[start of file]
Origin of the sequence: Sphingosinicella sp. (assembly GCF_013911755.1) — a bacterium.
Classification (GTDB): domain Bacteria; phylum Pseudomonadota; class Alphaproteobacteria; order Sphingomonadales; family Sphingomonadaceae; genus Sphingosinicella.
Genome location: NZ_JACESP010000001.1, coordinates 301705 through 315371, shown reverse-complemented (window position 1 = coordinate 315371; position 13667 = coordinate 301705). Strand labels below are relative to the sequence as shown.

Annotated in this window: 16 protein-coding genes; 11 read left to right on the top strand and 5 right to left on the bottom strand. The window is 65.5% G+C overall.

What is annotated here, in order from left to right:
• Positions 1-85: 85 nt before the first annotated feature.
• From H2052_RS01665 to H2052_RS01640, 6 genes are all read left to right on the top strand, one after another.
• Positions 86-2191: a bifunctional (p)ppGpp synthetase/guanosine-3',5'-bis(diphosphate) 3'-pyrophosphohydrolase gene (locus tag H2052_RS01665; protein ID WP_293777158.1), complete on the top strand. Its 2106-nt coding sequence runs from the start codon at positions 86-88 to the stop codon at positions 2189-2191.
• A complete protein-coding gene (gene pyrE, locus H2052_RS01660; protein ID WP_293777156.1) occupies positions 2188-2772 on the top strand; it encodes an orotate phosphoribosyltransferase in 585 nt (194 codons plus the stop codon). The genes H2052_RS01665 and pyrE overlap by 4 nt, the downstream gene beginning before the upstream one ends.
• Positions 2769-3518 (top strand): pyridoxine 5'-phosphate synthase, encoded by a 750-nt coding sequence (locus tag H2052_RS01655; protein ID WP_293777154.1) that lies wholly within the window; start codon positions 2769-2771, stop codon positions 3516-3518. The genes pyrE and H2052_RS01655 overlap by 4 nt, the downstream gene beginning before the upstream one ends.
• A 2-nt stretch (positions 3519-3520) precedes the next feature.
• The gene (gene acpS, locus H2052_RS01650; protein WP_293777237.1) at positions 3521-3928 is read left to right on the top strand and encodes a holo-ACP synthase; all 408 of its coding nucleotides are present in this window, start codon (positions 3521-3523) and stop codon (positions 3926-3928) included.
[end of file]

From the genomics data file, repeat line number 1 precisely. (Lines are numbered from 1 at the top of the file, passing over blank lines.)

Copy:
Origin of the sequence: Sphingosinicella sp. (assembly GCF_013911755.1) — a bacterium.